Figure 2 Comparison of groups in terms of Riker sedation-agitation scale. *Statistically significant.
Figure 3 Comparison of groups in terms of postoperative numerical rating scale. *Statistically significant.
Figure 4 Comparison of groups in terms of postoperative dexketoprofen consumption. *Statistically significant.
It was found that patients in Group 1 (n: 8/26) had less EA compared to patients in Group 2 (n: 16/26) and this difference was statistically significant (p: 0.026). Postoperative analgesia duration of patients in Group 1 was found to be statistically significantly higher than patients in Group 2 (p: <0.001). In addition, the number of patients given postoperative dexketoprofen in Group 1 (n: 8/26) was found to be statistically significantly lower than patients in Group 2 (n: 25/26). (p: <0.001) (Table 2). We did not experience any complications due to the nerve blocks we applied.
Table 2 Comparison of the Groups in Terms of Duration of Postoperative Analgesia, Emergency Agitation and Number of Patients Receive Dexketoprofen
The results of this study show that postoperative pain management through bilateral ION and ITN blocks decreases RSAS score, EA incidence, postoperative analgesic consumption, and postoperative NRS scores in patients undergoing a septorhinoplasty operation under general anesthesia of sevoflurane/remifentanil. Intraoperative hemodynamic parameters were similar in both groups.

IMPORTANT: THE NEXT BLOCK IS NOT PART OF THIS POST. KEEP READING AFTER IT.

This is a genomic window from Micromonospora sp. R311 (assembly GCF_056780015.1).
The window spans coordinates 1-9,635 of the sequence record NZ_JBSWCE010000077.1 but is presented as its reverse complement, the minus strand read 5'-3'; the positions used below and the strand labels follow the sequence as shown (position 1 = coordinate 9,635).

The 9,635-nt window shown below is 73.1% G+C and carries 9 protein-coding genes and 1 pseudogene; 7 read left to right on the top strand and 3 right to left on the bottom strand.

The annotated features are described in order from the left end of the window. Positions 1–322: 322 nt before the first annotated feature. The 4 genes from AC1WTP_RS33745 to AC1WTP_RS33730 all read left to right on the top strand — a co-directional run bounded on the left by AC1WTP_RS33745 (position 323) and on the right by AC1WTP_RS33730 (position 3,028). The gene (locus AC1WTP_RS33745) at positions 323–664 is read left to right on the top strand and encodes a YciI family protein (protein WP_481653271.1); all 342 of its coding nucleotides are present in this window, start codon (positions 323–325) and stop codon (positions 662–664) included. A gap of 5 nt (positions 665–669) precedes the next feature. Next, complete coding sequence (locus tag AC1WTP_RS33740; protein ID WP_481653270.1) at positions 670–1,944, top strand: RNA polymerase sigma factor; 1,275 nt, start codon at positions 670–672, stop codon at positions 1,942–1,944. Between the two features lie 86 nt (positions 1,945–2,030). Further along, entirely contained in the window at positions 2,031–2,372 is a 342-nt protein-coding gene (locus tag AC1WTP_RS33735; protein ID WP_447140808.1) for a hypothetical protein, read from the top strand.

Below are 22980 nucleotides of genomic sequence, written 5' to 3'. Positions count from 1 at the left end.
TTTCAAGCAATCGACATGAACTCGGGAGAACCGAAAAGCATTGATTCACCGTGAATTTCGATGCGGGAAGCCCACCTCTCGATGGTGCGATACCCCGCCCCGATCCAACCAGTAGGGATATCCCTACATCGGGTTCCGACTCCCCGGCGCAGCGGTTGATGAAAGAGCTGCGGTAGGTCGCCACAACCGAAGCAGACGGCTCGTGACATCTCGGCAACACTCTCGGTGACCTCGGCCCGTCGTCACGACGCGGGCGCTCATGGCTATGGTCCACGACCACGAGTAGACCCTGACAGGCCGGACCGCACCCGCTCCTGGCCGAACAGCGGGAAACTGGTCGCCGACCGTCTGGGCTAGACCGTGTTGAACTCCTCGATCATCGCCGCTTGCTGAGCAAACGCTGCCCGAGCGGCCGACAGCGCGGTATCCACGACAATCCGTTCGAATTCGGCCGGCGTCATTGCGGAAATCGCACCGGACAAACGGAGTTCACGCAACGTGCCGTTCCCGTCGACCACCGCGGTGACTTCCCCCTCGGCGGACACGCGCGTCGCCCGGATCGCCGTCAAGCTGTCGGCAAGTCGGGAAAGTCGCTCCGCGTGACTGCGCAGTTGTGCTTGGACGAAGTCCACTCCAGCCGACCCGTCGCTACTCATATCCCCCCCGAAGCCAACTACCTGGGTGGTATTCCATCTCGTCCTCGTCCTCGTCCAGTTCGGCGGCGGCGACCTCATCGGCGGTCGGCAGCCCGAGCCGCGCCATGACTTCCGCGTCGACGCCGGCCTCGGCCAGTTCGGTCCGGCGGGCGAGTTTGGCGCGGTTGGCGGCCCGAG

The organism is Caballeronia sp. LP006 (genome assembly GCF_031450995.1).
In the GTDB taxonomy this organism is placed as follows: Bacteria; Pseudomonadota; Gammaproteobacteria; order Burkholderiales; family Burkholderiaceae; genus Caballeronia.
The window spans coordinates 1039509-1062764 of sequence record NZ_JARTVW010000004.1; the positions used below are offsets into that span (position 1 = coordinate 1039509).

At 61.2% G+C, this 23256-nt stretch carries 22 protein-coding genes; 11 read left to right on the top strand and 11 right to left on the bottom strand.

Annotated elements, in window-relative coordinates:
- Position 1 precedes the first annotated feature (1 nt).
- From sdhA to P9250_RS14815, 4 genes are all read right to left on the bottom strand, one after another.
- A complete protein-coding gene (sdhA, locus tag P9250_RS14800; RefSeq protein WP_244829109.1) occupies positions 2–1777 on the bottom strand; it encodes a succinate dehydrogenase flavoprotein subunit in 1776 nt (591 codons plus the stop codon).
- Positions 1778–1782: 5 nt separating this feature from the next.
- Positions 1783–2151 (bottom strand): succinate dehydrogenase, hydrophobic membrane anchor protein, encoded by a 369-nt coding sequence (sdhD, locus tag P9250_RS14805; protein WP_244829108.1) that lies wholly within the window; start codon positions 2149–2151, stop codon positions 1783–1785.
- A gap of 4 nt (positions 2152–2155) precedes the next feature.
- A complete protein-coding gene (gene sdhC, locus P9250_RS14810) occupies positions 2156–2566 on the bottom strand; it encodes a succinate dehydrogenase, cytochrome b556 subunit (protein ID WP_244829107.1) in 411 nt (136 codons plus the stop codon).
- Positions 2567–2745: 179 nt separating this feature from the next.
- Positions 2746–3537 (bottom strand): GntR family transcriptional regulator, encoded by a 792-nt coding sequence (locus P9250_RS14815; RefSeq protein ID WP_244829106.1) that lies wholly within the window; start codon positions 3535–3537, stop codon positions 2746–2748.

Choi et al performed bilateral ION and ITN blocks 30 minutes before the operation for postoperative analgesia in patients who were to undergo a septorhinoplasty operation.13 Wang et al examined the postoperative analgesic efficacy of the ION block in the cleft lip operation and applied bupivacaine in the block group and saline in the control group after induction.21 In both studies, there was not any difference between the block group and the control groups in terms of the duration of surgery and anesthesia.13,21 In the present study, the duration of surgery and anesthesia in patients in the block group was statistically longer than in the control group (p values, respectively: 0.007; 0.003). We think that this difference in the duration of anaesthesia occurred because we applied the nerve blocks after the induction and did not perform any placebo injection to the control group. However, the duration of surgery in Group 1 was unexpectedly longer than in Group 2. We think this is purely coincidental.